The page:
Homebrewed Design

I enjoy roleplaying. As a kid, my friends and I pretended we were heroes: fighting imaginary bad-guys, playing multiple good-guys, or switching back and forth between sides to add more interaction. Our imagination was the limit, which meant that we were swordsmen, robots, catmen, rubber wizards, and wielded candy cane swords. We campaigned across the playground at school, and called the game, aptly, “Adventure.” A couple times one of my friends and I played some roleplaying games with his dad, who owned a game store: once D&D, and once Star Wars. Both were a ton of fun.

Unfortunately, both my friends’ parents divorced, which meant both friends moved away. Going into middle school I had to start over, after five years of playing with the same two people. I tried to find people to play with – even made my mom play with me once – but I didn’t have a lot of luck finding friends in middle school.

Fast forward to today. I’ve finally found people to play with again – in fact, I usually have too many people wanting to play in my campaigns, and am looking to have two going  simultaneously, while I play a character in a Mutant Year Zero campaign that a friend is running. I like DMing as much as I like playing a character. DMing lets me have a lot of creativity with the setting and the story, which calls to my writer side; however, having tried out D&D 3.5, 4th, 5th, and looked at Pathfinder, I haven’t found a fantasy roleplaying system that I love. For my two new campaigns I’m trying a little homebrew, mixing elements of Pathfinder and 5th edition, while tweaking it with my own ideas. As part of that, I designed my own character sheets, which you can see below:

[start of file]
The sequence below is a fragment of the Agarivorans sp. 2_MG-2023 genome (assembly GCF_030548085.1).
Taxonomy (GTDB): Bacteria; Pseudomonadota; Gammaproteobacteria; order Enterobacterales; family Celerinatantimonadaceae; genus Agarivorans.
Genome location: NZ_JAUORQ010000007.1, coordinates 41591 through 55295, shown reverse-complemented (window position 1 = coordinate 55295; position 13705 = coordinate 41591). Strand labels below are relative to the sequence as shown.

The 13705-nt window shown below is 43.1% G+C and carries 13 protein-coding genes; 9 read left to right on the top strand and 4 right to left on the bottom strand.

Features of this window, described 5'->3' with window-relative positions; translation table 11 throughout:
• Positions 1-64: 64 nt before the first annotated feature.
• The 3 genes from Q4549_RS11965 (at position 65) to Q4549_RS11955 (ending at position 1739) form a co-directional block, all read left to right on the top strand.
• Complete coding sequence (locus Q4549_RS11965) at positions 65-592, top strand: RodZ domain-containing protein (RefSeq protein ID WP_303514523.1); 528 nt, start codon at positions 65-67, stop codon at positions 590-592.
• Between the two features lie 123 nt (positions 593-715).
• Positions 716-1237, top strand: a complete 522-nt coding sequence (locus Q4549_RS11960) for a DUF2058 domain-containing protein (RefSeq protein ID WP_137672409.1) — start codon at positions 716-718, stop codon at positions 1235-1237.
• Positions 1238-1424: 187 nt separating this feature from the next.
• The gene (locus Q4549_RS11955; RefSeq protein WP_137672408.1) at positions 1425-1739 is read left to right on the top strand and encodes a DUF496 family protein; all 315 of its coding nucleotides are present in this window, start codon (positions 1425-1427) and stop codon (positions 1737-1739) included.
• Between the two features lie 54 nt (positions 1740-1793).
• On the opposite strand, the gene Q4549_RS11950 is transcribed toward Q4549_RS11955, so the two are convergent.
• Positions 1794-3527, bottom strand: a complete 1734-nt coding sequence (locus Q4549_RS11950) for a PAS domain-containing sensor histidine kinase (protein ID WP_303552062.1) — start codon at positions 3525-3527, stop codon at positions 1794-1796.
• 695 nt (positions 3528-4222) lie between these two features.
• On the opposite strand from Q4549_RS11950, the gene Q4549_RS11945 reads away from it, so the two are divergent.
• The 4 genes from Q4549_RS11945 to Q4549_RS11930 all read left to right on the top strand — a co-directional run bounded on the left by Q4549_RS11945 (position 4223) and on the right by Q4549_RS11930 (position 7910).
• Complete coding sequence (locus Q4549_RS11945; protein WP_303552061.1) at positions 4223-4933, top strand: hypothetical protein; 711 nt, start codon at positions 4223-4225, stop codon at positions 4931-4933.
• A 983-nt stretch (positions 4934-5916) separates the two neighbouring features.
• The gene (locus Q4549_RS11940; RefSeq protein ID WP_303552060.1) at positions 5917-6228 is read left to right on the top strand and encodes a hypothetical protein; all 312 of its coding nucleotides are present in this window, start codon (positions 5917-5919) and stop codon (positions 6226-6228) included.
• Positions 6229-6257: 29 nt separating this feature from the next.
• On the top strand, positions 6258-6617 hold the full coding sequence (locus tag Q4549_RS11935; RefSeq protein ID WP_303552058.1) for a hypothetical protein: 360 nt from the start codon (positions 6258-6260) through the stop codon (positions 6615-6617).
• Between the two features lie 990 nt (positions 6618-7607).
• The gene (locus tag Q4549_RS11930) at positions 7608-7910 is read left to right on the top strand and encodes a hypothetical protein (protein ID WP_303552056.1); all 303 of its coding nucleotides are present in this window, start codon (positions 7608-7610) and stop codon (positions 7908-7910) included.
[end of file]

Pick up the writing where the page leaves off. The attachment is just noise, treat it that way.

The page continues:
charactersheet

Each page has its own subject: provided character sheets always seemed jumbled to me, which what information went where. First page is practical game information, second page is character description and background, third page is equipment, and fourth page is magic and companions. I got to add in my own attributes and customize which skills were available, and I’m trying out a different style of weight system – we’ll see how it works. So far, character generation has gone well, and I’m enjoying the flexibility homebrewing is providing. Somehow, when I grew up, I started getting really bogged down by rules: I’m hoping this process lets my imagination once again roam free.

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